Welcome to my homepage!
The main idea with
dendrogbg.com is to provide insight into my field of research, which is
climatology, with a focus on past climates i.e. paleoclimatology (mainly
working with tree rings), and also information about my research
activities. The name of the site is derived from the Greek word for tree
(dendro), and gbg is a shortening of Göteborg (Gothenburg), the town in Sweden
where I work and live. Presently this site is a bit basic, but as time goes by,
more information will be added.
For those of you who do not
know me, here is a short introduction (focusing on academia): I am Professor
in Physical Geography at the Department of Earth Sciences, University of Gothenburg, Sweden.
Additionally, I'm Vice Prefect with responsibility for the Climate research and
education section within the Department. I got my MSc and PhD at Stockholm
University (Department of Physical Geography and
Quaternary Geology). In 2003 I moved to the west coast of Sweden and became a member of the
Regional Climate Group (RCG) formed in 1995 by
Professor Deliang Chen. Coming here I
founded the Gothenburg University
Laboratory for Dendrochronology (GULD).
I had a postdoc position
(subsequently turned into a visiting scientist position) at the Laboratory for Climate Studies, National Climate Center,
Beijing, China from 2003-2007. I'm director (together with Prof. Yu
Liu) of the Sino-Swedish Centre for Tree-Ring Research (SISTRR), a collaboration
centre between the University of Gothenburg and Institute of Earth Environment, Chinese Academy of Sciences in Xi'an, China.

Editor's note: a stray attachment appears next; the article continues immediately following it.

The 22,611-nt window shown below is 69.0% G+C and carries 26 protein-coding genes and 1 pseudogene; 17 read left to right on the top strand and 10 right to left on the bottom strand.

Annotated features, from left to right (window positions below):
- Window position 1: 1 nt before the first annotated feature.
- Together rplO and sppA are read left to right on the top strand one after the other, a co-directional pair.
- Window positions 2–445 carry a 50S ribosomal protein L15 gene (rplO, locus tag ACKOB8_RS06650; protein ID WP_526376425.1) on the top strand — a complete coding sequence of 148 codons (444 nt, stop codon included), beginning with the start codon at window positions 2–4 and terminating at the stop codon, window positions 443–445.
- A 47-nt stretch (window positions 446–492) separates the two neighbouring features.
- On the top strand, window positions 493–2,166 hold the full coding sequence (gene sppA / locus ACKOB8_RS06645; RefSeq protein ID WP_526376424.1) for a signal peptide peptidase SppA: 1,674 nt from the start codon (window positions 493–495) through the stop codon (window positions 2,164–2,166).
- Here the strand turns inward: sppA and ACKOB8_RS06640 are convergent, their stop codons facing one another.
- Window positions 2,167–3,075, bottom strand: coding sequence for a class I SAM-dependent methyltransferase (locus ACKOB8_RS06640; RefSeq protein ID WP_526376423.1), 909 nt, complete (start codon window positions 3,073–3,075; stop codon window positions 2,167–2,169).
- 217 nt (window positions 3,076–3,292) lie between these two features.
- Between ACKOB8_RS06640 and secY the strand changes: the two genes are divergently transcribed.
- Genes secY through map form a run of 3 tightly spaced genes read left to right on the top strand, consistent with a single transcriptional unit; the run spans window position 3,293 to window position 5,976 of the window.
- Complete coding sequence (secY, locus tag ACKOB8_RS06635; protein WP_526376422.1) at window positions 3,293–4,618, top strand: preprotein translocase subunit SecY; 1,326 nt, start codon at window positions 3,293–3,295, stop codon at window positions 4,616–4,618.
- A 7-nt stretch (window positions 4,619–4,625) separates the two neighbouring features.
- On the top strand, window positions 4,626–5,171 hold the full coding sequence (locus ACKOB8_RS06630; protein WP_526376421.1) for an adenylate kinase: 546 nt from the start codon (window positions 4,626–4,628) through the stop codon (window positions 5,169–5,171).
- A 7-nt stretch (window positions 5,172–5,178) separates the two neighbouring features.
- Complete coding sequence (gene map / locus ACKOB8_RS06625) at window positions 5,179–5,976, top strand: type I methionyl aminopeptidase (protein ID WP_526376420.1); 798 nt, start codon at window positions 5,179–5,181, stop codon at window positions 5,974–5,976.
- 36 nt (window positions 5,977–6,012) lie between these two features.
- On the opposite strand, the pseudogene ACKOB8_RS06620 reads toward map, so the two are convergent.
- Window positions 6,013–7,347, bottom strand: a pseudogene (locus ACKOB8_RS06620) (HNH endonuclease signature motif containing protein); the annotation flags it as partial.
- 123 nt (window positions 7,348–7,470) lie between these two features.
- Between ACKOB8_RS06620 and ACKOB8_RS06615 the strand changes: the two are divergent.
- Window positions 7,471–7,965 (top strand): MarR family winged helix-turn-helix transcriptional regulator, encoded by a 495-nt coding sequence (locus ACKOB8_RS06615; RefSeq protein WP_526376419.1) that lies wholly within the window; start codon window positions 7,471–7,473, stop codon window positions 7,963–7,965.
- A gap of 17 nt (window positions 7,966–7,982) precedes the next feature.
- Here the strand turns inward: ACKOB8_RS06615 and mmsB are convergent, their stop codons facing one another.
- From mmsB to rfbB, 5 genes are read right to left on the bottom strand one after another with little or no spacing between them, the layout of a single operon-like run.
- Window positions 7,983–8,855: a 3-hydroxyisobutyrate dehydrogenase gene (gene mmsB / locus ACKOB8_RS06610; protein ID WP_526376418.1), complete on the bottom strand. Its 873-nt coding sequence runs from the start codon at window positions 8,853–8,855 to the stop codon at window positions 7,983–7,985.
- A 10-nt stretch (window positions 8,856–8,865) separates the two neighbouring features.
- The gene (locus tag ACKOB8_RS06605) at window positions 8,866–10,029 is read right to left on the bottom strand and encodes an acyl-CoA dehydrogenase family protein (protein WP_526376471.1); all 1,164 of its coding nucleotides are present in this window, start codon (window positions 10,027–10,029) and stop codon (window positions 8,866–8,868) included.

My research is focused on regional climate variability in Europe and Asia
from the past (last 2000 years) to the future (next 100 years), the effect of
climate change on terrestrial and marine ecosystems, and the role of the
large-scale circulation in the oceans and atmosphere on climate variability in
Using high-resolution proxies, mainly tree rings, I reconstruct past
climate changes (e.g. temperatures, drought and precipitation, and the atmospheric
circulation) on different temporal and spatial scales. My work has mainly been
conducted in North Europe and China, but I have also projects in Canada and
North Africa. These reconstructions are useful in understanding past climate
variability under (more or less) natural conditions, i.e. before man had a
significant impact on climate. Thus, these reconstructions can help us assess
how much we have affected climate in the last century. Moreover, climate
records going far back in time can help us better understand the climate
system, e.g. how climate in different regions is related to that of other,
remote, regions - teleconnections. Such teleconnections are due to the
large-scale circulation in the oceans and the atmosphere, and this is a special
focus of my research.
I also do research on contemporary climate change, presently directed
towards better understanding the impacts (and feedbacks) of large-scale
circulation change (e.g. the NAO and the Asian Monsoon) on climate in the
future, but also on sea-ice variability in the Arctic, glacier variability in
northern Scandinavia, changes in the growing season and the impact of climate
change on marine ecosystems.